By Masa Takaya on 14/07/11 at 7:31 pm
Youth Olympic champion Aaron Barclay’s (NZL) took a big step toward his long-term goal - racing in the 2016 Rio Olympic Games – successfully implementing his strategy of staying in the leader pack in both the swim and bike portions at the 2011 San Francisco ITU Triathlon Pan American Cup on Saturday.
The 19 year old, who is currently carrying a lower shin injury, finished in 31st in the 53-athlete men’s field, clocking 2 hours, 6 minutes and 42 seconds. It was his second time competing against international elite athletes in the classic 51.5km distance race, following his first test at the ITU Continental Cup in Mooloolaba, Australia, in March, when he placed 37th.
Saturday’s race was won by Matthew Sharpe (CAN), who clocked 1:56:42. Sarah-Anne Brault (CAN) was the winner in the women’s contest with 2:05:04.
”San Francisco was an opportunity to see how I raced after experiencing my first altitude (intensive training) block in Boulder, Colorado, with TRI NZ Elite Development Squad,” Barclay said. “I saw San Francisco as an opportunity to race a competitive field and achieve goals in both the swim and bike sections.”
Barclay’s primary focus at the race was to climb out of the water in the front pack and to maintain the position on bike. He successfully exited the water sixth in 19:00 and stayed in the main pack until the end of the bike finish.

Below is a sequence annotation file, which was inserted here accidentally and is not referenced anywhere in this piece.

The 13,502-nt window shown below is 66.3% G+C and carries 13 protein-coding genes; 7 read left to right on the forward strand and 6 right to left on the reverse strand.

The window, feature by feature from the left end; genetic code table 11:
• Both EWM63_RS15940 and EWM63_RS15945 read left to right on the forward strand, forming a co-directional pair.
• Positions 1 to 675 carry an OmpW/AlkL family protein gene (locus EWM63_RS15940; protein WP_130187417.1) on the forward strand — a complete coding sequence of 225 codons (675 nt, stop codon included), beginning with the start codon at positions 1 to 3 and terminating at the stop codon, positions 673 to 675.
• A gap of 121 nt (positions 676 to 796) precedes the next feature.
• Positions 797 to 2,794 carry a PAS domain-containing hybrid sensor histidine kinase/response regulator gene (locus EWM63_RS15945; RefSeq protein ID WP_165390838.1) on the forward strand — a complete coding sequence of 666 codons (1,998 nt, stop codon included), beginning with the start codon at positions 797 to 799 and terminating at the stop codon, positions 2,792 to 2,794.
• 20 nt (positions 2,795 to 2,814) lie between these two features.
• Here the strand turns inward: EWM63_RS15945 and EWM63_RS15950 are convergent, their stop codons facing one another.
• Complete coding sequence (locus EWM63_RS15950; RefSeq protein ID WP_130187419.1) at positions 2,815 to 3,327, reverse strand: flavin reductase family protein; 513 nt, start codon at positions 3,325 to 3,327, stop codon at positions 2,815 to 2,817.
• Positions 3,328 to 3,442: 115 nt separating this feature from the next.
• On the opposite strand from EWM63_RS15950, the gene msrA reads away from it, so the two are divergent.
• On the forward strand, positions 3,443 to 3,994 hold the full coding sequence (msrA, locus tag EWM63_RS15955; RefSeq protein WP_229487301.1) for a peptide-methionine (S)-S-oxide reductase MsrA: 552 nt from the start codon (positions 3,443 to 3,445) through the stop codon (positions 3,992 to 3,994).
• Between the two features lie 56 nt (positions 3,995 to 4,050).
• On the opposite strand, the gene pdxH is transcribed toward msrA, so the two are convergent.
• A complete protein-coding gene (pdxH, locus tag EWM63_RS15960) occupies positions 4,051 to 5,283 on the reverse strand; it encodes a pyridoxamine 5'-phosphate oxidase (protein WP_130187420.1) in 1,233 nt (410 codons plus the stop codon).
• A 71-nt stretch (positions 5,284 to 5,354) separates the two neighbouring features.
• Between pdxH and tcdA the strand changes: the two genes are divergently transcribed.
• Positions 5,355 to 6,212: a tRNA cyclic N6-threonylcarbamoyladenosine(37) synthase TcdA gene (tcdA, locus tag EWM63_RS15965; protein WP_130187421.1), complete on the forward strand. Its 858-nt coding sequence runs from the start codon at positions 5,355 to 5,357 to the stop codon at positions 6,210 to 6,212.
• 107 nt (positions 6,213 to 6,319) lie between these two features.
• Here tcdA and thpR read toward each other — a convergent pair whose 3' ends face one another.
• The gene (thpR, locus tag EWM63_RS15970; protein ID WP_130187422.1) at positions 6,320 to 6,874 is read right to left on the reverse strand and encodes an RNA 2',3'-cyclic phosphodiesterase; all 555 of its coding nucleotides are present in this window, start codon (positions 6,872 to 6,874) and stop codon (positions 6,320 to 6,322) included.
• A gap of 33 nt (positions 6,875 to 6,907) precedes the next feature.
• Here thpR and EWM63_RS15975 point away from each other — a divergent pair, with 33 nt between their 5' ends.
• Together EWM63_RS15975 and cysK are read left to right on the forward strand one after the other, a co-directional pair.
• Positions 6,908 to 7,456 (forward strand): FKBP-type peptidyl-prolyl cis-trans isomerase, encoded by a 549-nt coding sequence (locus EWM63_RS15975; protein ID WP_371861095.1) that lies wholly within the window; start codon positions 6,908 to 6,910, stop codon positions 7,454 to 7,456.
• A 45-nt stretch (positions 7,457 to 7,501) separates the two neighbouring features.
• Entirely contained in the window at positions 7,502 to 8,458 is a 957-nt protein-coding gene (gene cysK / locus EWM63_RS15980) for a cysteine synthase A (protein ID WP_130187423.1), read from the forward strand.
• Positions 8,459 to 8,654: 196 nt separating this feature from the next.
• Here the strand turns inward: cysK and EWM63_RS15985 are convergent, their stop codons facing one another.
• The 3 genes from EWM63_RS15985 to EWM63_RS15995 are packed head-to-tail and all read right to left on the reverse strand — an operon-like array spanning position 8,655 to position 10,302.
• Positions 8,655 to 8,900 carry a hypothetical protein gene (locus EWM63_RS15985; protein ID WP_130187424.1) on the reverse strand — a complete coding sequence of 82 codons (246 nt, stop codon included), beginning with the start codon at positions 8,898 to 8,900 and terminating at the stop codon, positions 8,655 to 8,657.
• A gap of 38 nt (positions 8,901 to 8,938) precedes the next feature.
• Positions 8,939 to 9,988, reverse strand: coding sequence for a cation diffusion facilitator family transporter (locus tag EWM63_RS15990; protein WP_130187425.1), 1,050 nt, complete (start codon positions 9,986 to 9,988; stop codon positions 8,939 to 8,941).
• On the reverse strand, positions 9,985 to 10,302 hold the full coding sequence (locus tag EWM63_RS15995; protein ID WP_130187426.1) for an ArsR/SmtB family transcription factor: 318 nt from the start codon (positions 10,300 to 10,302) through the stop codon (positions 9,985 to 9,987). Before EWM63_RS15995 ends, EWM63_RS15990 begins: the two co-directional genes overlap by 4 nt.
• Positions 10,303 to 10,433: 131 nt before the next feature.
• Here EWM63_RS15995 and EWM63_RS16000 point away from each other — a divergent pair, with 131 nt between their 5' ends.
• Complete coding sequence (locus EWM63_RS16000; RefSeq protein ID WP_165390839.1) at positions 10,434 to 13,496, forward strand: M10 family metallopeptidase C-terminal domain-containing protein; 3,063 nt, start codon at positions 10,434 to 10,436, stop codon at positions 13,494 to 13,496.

“The objective in the run was to finish and look after my shins,” he added. “I am satisfied from a strategic perspective as I build towards Beijing in September. I am confident my injury will have resolved by then.”
The Dextro Energy Triathlon ITU World Championship Grand Final Beijing in September is his next event. Barclay is set to compete in the Junior World Championships there.
Asked about his elite races, Barclay said, “(There is) more opportunity to split the field up in the swim and bike due to a longer distance. Everyone runs faster.”
It has been almost a year since the Youth Olympics in Singapore, that taught him to deal with the expectations associated with international level races.
“YOG gave me an opportunity to race a world-class field. It exposed me to an environment where I had to learn to deal with pressure,” he recollected.
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